Without being too much of a smarty pants, Bystander remembers that five years ago he discussed these very issues in London, asking why British business bothered trying to expand in low-growth Europe when it was Australia that represented an easy entry point in high-growth Asia – with cricket, sunshine, beaches and cold beer as added comforts.
Dismissed as a naive colonial, Bystander is now having the last laugh – but knows winning a debate is one matter, the next question is what the influx of professionals and skilled tradesmen will mean to local industry.
Quite the bind
IF Bystander is so clever at deciphering the South African and European questions, why does he find it so difficult to decipher Clive Palmer?
Over the past few months, the self-proclaimed richest man in Australia has made waves with reports about a mega-billion dollar float of his resource business in Hong Kong, and then announced a mega-billion dollar coal export deal with China.
In his spare time, Mr Palmer has also found time to lampoon the media for getting it all wrong, saying that the float was never announced and that he has a “binding” coal sales deal, even if he got the name of the Chinese company slightly wrong.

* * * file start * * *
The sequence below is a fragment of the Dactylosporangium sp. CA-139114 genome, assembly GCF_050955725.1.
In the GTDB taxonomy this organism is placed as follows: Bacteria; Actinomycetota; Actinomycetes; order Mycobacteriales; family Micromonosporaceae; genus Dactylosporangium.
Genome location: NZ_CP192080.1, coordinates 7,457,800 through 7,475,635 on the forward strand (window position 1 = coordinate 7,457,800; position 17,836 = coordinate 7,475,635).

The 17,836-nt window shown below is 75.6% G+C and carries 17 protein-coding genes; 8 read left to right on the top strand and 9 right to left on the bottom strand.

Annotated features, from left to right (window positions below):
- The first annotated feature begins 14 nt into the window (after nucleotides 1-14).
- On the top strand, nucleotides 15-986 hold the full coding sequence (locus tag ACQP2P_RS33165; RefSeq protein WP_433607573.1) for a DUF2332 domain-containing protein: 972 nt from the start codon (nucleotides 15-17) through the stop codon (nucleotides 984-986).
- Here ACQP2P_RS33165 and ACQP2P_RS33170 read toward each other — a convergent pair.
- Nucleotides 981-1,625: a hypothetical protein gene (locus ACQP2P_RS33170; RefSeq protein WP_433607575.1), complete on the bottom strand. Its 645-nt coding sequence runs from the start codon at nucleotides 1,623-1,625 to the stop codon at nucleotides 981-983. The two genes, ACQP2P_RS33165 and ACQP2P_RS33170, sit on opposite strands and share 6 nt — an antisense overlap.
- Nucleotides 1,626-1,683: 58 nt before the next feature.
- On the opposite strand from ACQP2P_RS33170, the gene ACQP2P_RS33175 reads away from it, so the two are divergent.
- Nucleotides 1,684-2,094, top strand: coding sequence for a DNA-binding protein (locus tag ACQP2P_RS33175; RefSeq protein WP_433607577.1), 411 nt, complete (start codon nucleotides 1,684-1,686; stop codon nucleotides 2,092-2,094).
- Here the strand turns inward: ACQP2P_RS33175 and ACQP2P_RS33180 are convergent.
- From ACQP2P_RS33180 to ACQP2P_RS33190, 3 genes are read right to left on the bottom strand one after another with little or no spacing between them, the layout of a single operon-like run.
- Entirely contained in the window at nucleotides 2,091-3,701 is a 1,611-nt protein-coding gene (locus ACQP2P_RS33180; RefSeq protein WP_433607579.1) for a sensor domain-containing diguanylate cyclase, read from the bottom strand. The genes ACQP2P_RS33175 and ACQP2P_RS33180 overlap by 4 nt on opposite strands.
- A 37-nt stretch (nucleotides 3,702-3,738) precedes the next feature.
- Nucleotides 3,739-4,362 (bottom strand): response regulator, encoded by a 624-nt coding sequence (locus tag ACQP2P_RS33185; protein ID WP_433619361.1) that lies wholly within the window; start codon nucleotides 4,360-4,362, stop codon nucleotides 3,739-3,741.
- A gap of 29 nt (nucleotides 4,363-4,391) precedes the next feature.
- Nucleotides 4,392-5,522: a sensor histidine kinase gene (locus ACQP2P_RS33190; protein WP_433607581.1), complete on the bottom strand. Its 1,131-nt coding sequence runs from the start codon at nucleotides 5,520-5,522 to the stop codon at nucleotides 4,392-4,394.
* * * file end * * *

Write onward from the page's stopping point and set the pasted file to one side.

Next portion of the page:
Bystander understands the name problem, so many Chinese companies sound the same and, let’s face it, they’re all eventually controlled by the Chinese government so what difference does it really make whose name is on the letterhead?
As for the float, which Mr Palmer says was never announced, well that will undoubtedly re-emerge at a time that suits him.
But, the real issue in all this is not who said what to Hu, it’s the use of that word “binding”, the same word that caused Australia’s Keystone (sorry, corporate) cops to prosecute rival billionaire, Andrew Forrest, and lose.
With Mr Palmer now caught in a ‘binding bind’ about coal sales, the lawyers at ASIC must be wondering whether they’re living through ‘Groundhog Day’, while Mr Forrest’s lawyers must be rubbing their hands with glee.
Duty to their business
ON matters legal, Bystander was amused to read about the state government’s plans to tighten the rules regarding jury duty with Attorney-General, Christian Porter complaining about the 70 per cent drop-out rate.
Well, Mr Porter, the problem is not as simple as tightening rules because over the past few decades the composition of the Australian workforce has changed dramatically, even if legal processes are stuck in an era of powdered wigs and gowns.
Self-employed contractors have been the fastest-growing segment of the economy; for these people, jury duty represents a potential massive loss of income and, if caught up in a long trial, the destruction of their business.
Just the ticket
BYSTANDER was recently amused to read an aged care report titled: ‘How to negotiate the maze’, with the ultimate solution in an advertisement, not in the story. At the bottom of page three was a form inviting readers to send off for a booklet titled ‘Just cremations’, under the headline ‘Cremation, it’s not that complicated’ – which it certainly is not – for the customer, anyway.
“Judge: a law student who marks his own papers.”